The archeological and historic records are full of examples of the lengths people will go to make themselves more attractive to their contemporaries. Tattooing, scarification and the piercing of various parts of ones body for the insertion of trinkets are typical of the many ways humans try to enhance their personal appearance. Another method of self adornment that has almost, but not quite, disappeared is dental mutilation; the filing or grinding of ones teeth to shape them into what is seen as an improvement over Mother Nature.
The ancient Maya practiced dental mutilation over a very long span of time, beginning centuries ago and carried out right up until the European intrusions of the sixteenth century. Teeth were filed into points, ground into rectangles and drilled with small holes to permit the insertion of small round pieces of jade or polished iron pyrite (fool's gold). In all, over a hundred different patterns of cross-hatching, circular holes and shape alteration are found among the ancient Maya. Three such examples are on exhibit at the Ambergris Museum, recovered from burials on the island. One very rare case of filed teeth is the jaw of a woman in her late 20's. The teeth have been filed such that they interlock between the upper and lower jaw. Another upperjaw shows how the front incisors were ground to a point, perhaps to emulate the fangs of the jaguar, an animal held in high esteem by the Maya. Several teeth that were drilled for the purpose of fitting small circular pieces of jade are also on display.
The earliest examples of dental mutilation are found in the archeological record in South America. It is likely that the Maya picked up the notion of tooth alteration from the early peoples in Peru or Ecuador. The practice was largely restricted to the elite ruling class among the Maya, which presents us with a bit of a problem concerning the young women whose body was found in a shallow grave at Tres Cocos unaccompanied by the sorts of grave goods normally associated with high-status burials.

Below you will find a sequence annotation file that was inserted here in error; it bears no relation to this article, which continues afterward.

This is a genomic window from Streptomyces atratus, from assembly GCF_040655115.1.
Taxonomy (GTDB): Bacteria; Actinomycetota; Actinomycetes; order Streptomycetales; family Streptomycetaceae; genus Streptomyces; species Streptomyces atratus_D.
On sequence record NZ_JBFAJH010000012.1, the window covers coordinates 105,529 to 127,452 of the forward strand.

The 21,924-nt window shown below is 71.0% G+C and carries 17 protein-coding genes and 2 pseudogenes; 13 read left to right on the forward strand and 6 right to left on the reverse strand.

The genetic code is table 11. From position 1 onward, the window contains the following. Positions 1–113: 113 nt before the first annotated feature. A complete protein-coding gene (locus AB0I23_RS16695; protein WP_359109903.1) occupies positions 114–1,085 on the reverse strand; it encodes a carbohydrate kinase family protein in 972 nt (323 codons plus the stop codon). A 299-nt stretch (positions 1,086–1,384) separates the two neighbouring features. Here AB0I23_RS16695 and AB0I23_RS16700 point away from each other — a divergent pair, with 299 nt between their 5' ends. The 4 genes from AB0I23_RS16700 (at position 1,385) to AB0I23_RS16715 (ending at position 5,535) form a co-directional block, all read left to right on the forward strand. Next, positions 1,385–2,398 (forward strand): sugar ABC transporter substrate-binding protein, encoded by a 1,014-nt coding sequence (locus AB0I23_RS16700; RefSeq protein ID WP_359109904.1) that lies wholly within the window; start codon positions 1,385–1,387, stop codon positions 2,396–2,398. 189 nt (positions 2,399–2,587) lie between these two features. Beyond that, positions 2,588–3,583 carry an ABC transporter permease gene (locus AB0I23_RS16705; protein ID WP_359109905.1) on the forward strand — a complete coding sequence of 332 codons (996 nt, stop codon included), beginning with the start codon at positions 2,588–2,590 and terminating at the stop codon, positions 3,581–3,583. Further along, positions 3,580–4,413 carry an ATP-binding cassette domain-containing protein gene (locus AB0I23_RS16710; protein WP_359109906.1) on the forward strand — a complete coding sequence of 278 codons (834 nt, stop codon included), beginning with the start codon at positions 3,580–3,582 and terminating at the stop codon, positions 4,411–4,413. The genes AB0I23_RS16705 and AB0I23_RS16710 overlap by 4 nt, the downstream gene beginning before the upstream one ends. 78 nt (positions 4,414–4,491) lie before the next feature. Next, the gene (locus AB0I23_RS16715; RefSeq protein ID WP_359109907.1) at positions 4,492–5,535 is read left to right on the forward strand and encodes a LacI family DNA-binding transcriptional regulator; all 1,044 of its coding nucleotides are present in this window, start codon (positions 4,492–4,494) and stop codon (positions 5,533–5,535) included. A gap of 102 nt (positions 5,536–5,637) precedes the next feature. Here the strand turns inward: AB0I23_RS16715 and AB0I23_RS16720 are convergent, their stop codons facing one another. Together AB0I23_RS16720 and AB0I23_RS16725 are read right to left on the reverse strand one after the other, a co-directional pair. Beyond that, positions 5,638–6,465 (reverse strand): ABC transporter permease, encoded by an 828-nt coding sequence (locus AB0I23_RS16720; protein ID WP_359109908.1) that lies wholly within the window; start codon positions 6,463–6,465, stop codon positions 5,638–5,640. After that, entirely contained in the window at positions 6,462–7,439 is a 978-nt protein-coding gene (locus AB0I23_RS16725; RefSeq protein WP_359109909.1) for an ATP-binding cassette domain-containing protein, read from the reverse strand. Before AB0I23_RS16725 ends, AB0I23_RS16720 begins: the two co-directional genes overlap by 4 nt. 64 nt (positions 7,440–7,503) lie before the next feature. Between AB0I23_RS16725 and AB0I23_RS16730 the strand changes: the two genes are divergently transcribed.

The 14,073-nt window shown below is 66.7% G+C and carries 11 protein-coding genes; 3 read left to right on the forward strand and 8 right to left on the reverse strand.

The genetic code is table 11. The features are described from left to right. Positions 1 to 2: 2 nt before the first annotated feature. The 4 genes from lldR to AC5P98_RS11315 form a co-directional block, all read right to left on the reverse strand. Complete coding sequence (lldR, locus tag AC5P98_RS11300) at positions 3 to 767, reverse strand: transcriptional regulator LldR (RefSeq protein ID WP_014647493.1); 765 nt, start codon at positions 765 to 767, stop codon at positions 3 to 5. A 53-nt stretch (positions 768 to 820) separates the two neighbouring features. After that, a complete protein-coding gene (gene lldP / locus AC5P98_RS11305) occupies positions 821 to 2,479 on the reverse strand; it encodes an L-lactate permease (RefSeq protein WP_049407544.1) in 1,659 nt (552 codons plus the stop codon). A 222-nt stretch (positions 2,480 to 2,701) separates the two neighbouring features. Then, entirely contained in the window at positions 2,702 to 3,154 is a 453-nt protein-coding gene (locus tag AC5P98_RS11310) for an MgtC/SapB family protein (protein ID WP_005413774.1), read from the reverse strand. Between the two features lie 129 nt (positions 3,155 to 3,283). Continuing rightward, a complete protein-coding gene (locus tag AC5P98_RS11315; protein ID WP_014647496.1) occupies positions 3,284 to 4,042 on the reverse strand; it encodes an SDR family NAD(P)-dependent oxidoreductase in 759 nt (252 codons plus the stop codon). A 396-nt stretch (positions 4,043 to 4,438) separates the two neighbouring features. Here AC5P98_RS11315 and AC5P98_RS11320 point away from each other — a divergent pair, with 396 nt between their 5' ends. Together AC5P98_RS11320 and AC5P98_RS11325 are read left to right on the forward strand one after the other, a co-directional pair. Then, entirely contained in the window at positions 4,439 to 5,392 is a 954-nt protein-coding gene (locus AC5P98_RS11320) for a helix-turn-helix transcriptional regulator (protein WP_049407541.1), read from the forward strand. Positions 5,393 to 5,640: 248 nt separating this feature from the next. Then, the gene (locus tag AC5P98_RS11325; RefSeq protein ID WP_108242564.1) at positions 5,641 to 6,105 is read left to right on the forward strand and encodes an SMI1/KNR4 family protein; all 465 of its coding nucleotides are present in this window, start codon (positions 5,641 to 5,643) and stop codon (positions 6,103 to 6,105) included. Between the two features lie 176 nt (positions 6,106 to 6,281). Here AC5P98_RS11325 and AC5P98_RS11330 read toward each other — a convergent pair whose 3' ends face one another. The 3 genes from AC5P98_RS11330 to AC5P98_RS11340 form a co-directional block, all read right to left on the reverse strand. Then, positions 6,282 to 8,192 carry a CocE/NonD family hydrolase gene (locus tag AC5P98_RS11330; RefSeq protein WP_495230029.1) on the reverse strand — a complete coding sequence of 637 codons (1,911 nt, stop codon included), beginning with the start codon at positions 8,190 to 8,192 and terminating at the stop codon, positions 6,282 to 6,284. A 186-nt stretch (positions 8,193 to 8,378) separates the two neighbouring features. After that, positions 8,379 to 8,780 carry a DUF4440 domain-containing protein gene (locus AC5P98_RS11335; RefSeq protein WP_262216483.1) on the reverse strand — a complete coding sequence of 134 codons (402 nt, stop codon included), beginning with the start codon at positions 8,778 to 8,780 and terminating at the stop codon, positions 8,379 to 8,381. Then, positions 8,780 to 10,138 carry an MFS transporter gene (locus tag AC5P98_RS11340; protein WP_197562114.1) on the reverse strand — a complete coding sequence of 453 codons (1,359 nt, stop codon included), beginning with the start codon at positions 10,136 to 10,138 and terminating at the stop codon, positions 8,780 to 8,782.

Looking at the mutilated teeth one immediately asks how did the Maya achieve such precise detail without the benefit of steel instruments and, more importantly, didn't the process generate a lot of pain? Anyone who has spent more than five minutes in a dentist's chair knows what I'm talking about. In seeking the answers to these and other rather technical questions, I called upon my good friend Dr. Wil Lala at Caribbean Villas, whom I knew had practiced dentistry for many years in the United States before moving to San Pedro. According to Wil, the Maya most certainly had the use of some sort of drug to render the patient in~sensitive to the mutilation process. There are in fact several plants in Belizean forests that can produce the numbing effect of novacaine or other modern drugs used in dentistry and other medical applications. As far as the carving of the teeth is concerned, Wil actually did some experimentation with a fresh human tooth that had just been extracted. This tooth represented the texture and hardness one expects in a "living tooth". Wil found that by using an obsidian blade he could achieve a small notch in the tooth, suggesting that extensive dental mutilation would take a long time and consume a lot of obsidian blades, ( and in my case a lot of drugs !!!) The resultant disfigurement of the incisors would make the tooth thereafter sensitive to hot and cold and any sort of sweets. Ah, the price we pay to be beautiful.
Wil assured me that the level of technical expertise demonstrated by the person responsible for the dental work done on the young woman from Tres Cocos is truly an incredible achievement considering the tools available at the time. He also believes, and I am inclined to agree, that this woman was most likely part of a ruling family that could have been caught up in the chaos of the Maya collapse and had the misfortune to be killed and hastily buried in a pauper's grave. The potshards found in the grave fill are from the Terminal Classic period; the time of the collapse and the confusion that accompanied the restructuring of Maya society.